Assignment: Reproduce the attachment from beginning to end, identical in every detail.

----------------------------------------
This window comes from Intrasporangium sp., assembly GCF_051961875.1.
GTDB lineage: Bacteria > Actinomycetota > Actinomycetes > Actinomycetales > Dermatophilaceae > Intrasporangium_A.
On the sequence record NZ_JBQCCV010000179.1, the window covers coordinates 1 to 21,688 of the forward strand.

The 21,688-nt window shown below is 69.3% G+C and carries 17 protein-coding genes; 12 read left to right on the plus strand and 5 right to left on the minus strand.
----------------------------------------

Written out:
This window comes from Intrasporangium sp., assembly GCF_051961875.1.
GTDB lineage: Bacteria > Actinomycetota > Actinomycetes > Actinomycetales > Dermatophilaceae > Intrasporangium_A.
On the sequence record NZ_JBQCCV010000179.1, the window covers coordinates 1 to 21,688 of the forward strand.

The 21,688-nt window shown below is 69.3% G+C and carries 17 protein-coding genes; 12 read left to right on the plus strand and 5 right to left on the minus strand.